Also, paper currencies are the least secure. But if you save up enough paper/fiat, then one strange day, you will have enough to decorate the walls of your house 😉

          Exciting times!

          • There’s a lot of potential in cryptocurrency, both on the central bank side and the peer to peer side. I just don’t think Bitcoin is a particularly good solution, except maybe in certain use cases like international money transfers, that are plagued by high fees. But it’s a lot less than its hype, basically.

            As for paper currency not being secure, I disagree. Most modern currencies do not hyperinflate. Zimbabwe, Venezuela, the Weimar Republic, etc. are outliers due to unique political circumstances. Of course, that may change and eventually the US dollar will hyperinflate and collapse. But the key word is “eventually” – it may not happen for a very long time (or it may happen next year).

            There are three things working against a dollar collapse, no matter how much they try to destroy it: 1. the oil market is priced in dollars, 2. it is required to pay US gov’t, fed./state/local taxes, 3. it is legal tender for the private US economy. So we’re talking about a backstop of many trillions of (current) dollars in value, something no other currency or country can match. So it’s unlikely to “collapse” anytime soon.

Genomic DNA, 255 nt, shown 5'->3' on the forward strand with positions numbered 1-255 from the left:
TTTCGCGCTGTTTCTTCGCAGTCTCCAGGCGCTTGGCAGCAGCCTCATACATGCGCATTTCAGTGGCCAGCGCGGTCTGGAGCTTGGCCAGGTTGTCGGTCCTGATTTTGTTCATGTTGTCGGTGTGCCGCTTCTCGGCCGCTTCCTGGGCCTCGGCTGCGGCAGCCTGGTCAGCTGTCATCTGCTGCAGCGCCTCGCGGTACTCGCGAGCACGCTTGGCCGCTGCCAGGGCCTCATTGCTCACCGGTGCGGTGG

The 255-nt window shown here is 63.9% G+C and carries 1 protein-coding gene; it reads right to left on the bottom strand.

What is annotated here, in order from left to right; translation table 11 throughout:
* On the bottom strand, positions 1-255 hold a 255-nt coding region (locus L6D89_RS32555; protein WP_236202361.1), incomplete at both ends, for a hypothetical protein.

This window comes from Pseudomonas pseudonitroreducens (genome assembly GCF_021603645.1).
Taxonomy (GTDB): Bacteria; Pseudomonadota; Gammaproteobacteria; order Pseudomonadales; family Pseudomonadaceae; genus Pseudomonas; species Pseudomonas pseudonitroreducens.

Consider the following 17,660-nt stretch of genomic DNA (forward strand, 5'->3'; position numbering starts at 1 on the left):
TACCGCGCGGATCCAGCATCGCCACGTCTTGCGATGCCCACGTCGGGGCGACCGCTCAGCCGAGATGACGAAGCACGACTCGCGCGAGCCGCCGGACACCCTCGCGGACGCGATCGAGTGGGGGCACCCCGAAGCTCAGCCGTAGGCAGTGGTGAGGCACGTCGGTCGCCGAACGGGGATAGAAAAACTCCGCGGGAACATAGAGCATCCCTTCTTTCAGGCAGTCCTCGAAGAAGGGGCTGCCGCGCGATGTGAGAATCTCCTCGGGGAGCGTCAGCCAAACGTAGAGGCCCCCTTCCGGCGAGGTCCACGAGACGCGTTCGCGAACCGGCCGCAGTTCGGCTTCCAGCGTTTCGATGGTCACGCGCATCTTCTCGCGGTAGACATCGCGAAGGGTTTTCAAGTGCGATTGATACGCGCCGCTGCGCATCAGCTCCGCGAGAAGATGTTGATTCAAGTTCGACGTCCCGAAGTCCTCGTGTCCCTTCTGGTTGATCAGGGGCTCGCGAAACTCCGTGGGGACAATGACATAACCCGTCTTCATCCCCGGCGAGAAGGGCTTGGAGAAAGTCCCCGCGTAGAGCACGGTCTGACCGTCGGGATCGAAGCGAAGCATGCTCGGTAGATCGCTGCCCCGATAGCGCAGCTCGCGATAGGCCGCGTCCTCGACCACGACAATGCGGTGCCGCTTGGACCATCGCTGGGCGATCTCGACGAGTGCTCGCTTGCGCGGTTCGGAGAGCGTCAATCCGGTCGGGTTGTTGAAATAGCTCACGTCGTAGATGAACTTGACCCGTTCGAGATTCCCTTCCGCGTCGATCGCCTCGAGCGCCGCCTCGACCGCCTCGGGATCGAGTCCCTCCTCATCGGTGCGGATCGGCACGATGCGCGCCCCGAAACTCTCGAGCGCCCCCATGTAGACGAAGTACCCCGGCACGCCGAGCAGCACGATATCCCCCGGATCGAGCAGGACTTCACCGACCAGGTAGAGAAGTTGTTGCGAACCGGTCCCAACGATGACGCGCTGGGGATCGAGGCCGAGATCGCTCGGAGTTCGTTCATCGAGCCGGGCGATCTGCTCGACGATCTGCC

If we talk about collapse, Bitcoin lost 80% of its value in 2015, then recovered a bit, then recently lost 25% of its value. That’s a much bigger loss of value than is likely in the dollar, whose deprecitation is pretty stable over time. Bitcoin’s price may stabilize later on, but it’s not ready for prime time and definitely not a stable store of value.

            Anyway, let’s be real. For most people these currency hedges don’t matter, because they don’t have much money to begin with. Liquidity is more important, to pay the bills, so dollars (or your local currency) are best. If you do have a lot of money, then sure, have some small hedges with precious metals, a little with Bitcoin, maybe some art, etc. They all carry their own risks. There is no such thing as a risk-free store of value.

            • Well, we will have to agree to disagree on paper/fiat currencies being secure. Con-men are in control of them and that’s enough for me to not trust them.

              But anyway, these are all man-made systems of value. Value is directly proportional to trust/faith. Maybe the only true money is something that can’t be inflated away…knowledge. Well, I guess a lobotomy… 😉